Visitors will forever see former Bexar County Judge Nelson Wolff and Hidalgo Foundation founder Tracy Wolff walking along the San Pedro Creek after the couple’s decades of public service was honored in a lasting way.
On Wednesday, the Wolffs were surrounded by city and county employees past and present, family and other prominent San Antonio figures as they witnessed the unveiling of a 6-foot bronze sculpture of themselves.
The statue features the couple looking at each other and holding hands, posed as if they were walking together. Nelson Wolff’s figure is styled with his signature suit and fedora, while Tracy Wolff’s features a simple shift dress and a cross necklace, similar to what she wore to the unveiling.
Bexar County commissioners and Mayor Ron Nirenberg witnessed the unveiling alongside the Wolffs’ children, grandkids and friends, who clapped and photographed the celebratory moment when the statue was unveiled.
The statue was created by Armando Hinojosa, a Laredo artist and former art teacher known for his stone and bronze monuments across the state, including The Tejano Monument sculpture at the Texas Capitol and the Founders Monument outside the Bexar County Courthouse, which features five figures honoring the original Canary Island settlers in San Antonio.
Hinojosa said during the ceremony that he measured every detail of the couple, from their nose widths to their exact heights.
“Nelson and Tracy, you have been so impactful to us and our city and all of the causes that mean so much to us,” said Taylor Eighmy, UTSA. “Whether it’s investing in our children, infrastructure, preparedness for the pandemic, in always pulling together the right people to do the right things at the right time to advocate for our city.”
Tracy Wolff made the first remarks after the unveiling, focusing on her husband’s legacy.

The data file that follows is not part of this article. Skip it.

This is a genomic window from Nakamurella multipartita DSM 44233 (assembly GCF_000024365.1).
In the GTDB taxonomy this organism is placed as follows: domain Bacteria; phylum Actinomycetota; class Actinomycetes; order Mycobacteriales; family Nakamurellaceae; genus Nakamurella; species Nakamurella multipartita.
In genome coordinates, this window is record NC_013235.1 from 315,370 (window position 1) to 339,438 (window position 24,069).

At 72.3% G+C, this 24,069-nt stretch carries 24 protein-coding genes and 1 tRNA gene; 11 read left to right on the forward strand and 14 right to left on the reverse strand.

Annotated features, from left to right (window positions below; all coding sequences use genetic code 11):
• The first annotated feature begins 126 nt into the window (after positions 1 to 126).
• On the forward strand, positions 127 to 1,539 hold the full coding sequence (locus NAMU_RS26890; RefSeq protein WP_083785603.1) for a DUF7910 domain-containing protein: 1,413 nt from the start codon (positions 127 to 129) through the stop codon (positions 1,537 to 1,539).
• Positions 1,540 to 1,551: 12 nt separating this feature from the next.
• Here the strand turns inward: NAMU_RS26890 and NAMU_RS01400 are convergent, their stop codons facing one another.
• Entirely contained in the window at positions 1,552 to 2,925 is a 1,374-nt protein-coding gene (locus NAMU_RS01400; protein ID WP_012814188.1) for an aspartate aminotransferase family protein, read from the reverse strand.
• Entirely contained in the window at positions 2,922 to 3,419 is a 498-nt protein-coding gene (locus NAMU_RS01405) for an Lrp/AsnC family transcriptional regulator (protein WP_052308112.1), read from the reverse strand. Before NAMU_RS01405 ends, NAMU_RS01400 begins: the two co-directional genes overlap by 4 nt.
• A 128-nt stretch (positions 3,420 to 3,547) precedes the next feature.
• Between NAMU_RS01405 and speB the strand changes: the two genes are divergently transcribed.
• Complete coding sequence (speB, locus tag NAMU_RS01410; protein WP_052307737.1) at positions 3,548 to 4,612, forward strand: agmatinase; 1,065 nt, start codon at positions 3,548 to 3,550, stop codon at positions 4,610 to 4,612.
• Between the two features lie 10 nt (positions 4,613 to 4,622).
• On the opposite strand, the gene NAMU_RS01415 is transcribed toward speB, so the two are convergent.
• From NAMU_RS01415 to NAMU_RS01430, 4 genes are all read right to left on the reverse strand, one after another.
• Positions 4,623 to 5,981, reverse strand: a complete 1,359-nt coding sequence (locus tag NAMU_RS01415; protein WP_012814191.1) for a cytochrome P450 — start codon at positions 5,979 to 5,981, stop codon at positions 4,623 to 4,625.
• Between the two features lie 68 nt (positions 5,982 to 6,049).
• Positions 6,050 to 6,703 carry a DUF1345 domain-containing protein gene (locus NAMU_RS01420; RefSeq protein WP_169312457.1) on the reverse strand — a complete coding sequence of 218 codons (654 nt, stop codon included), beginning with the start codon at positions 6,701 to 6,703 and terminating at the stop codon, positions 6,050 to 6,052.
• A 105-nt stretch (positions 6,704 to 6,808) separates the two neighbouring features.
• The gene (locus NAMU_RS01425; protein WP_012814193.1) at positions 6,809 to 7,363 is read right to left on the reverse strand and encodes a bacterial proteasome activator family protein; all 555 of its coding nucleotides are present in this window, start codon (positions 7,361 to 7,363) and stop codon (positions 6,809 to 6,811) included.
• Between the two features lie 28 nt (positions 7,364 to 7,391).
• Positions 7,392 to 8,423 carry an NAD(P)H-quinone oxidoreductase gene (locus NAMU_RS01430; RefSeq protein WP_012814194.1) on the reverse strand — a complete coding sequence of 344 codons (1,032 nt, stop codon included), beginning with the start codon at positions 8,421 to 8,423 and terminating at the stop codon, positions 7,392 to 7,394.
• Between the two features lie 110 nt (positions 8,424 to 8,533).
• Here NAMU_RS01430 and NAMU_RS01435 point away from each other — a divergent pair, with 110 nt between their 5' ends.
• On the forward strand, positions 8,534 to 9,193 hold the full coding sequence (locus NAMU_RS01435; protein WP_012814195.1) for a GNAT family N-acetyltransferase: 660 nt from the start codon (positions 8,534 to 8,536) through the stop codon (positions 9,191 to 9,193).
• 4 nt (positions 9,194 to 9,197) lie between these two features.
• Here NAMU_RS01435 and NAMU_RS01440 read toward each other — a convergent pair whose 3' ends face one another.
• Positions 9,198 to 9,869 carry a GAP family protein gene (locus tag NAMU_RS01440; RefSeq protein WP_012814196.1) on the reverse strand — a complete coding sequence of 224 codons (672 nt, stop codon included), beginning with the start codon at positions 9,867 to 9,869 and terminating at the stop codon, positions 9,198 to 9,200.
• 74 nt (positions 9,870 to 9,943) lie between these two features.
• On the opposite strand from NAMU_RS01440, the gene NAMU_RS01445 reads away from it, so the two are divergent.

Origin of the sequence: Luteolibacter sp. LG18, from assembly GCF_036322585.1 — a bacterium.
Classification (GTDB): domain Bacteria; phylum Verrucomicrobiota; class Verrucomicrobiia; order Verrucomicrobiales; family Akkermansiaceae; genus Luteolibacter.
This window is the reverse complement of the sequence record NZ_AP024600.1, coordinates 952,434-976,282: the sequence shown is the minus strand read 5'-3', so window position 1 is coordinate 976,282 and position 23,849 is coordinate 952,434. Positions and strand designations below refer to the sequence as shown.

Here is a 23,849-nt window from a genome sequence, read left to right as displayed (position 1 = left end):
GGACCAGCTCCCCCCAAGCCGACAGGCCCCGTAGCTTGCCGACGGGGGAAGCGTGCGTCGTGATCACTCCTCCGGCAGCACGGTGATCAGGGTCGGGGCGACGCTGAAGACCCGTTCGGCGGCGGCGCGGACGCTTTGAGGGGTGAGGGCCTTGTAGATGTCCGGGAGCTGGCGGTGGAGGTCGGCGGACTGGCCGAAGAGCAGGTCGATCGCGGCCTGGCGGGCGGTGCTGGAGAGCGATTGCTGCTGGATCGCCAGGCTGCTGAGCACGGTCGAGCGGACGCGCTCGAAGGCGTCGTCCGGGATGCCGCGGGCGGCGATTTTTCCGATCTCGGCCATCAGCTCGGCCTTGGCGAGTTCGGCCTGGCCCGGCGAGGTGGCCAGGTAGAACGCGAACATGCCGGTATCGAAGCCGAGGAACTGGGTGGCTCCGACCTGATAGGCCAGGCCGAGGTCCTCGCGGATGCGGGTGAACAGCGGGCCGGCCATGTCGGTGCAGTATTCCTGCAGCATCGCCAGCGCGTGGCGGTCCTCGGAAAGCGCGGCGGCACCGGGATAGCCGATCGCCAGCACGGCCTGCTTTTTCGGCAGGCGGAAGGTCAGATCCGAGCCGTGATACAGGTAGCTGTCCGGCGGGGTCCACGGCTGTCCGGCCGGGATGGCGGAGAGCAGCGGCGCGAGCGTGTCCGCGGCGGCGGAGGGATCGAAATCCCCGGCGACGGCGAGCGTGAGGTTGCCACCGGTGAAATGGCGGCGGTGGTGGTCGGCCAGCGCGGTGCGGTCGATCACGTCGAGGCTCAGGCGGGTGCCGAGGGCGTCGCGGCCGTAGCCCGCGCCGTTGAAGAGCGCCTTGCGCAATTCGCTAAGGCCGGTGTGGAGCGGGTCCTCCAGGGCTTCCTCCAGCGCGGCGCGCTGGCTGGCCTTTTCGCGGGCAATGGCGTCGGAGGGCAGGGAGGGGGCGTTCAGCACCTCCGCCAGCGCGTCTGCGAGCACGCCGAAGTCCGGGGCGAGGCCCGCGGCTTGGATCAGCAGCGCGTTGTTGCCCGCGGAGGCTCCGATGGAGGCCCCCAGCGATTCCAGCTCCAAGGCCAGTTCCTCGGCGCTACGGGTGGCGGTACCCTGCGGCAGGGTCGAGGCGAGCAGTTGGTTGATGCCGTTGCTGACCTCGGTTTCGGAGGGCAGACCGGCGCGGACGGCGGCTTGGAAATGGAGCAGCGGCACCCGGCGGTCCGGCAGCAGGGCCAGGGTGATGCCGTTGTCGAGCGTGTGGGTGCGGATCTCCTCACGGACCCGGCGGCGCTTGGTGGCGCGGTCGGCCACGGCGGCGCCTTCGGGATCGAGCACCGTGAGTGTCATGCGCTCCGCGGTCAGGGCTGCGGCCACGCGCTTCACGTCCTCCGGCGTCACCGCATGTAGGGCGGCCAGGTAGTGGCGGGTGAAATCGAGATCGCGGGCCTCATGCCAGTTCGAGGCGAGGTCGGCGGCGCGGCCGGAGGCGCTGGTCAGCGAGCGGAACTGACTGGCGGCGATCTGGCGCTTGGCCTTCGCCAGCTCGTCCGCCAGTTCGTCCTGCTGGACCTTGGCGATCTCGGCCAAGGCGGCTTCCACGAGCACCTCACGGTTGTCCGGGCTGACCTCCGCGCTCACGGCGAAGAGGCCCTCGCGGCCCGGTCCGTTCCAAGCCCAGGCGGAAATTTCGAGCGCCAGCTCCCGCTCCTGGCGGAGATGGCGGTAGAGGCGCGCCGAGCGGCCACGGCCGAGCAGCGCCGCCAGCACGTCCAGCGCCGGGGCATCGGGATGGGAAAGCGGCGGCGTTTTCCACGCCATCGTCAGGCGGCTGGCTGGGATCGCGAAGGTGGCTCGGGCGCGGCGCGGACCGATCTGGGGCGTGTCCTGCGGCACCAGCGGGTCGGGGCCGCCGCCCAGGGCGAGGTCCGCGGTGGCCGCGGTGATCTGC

“I’m so very proud of everything [Nelson] has accomplished— there’s no other way to say it,” she said. When Nelson Wolff took the stage, he spoke about how fortunate he was to meet his wife.
“Something extraordinary is happening,” Nelson Wolff said to Tracy. “It looks like you and I will continue to walk along the San Pedro Creek for a long, long time.”
The late San Antonio cardiologist Alfonso Chiscano commissioned the effort to honor the Wolffs.
Chiscano, a native of the Canary Islands who died in 2019 at age 81, was a tireless advocate for honoring the history and accomplishments of the 16 families who came from the Canary Islands to San Antonio in 1731, forming the first government, farming the area and building Villa de San Fernando, now known as the Main Plaza.
Chiscano co-founded the nonprofit Friends of Spain and was an advocate for the Canary Islands Descendants Association to further the cultural, educational and economic exchanges between Spain and the United States.
As part of that work, he commissioned the Founders Monument in San Antonio. He was also instrumental in the restoration of San Fernando Cathedral and helped fund a retablo, or devotional art piece, of the Our Lady of Candelaria, a patron saint of the Canary Islands.
Steve Chiscano, Alfonso Chiscano’s son, said his father wanted to honor the Wolffs in part due to their “unyielding commitment and dedication” to his Spain and Canary Island projects.
“As a typical European, he decided we needed statues,” said Steve Chiscano joked at the unveiling.
Henry and Mary Alice Cisneros spearheaded the fundraising for the statue and collected $250,000, which covered all fees associated with the statue and its installation.
Wolff, who served for 21 years as Bexar County judge, and as a state senator and city councilman before that, has left many indelible marks on San Antonio. He oversaw the building of the Alamodome, the creation of the San Antonio Water System and the southern extension of the River Walk, among his many accomplishments.
Tracy Wolff was honored for founding the Hildago Foundation, a nonprofit that developed and implemented the Children’s Court in Bexar County, preserved the historic Bexar County Courthouse and developed BiblioTechs — all-digital libraries — across San Antonio.
Steve Chiscano said it was important for this father “to honor and commemorate the great work of Nelson and Tracy, and it was something he spoke about quite a bit at the end of his life. It was important for us to make sure we completed this very worthwhile project.”
The location of the statue was also important to his father, Steve Chiscano said. Located along UTSA’s new San Pedro I building, Chiscano said his father hoped future generations would ask who Nelson and Tracy Wolff were and what they did for the community.
“It had that mix of the energy of where the youth of our city will be,” he said of the location.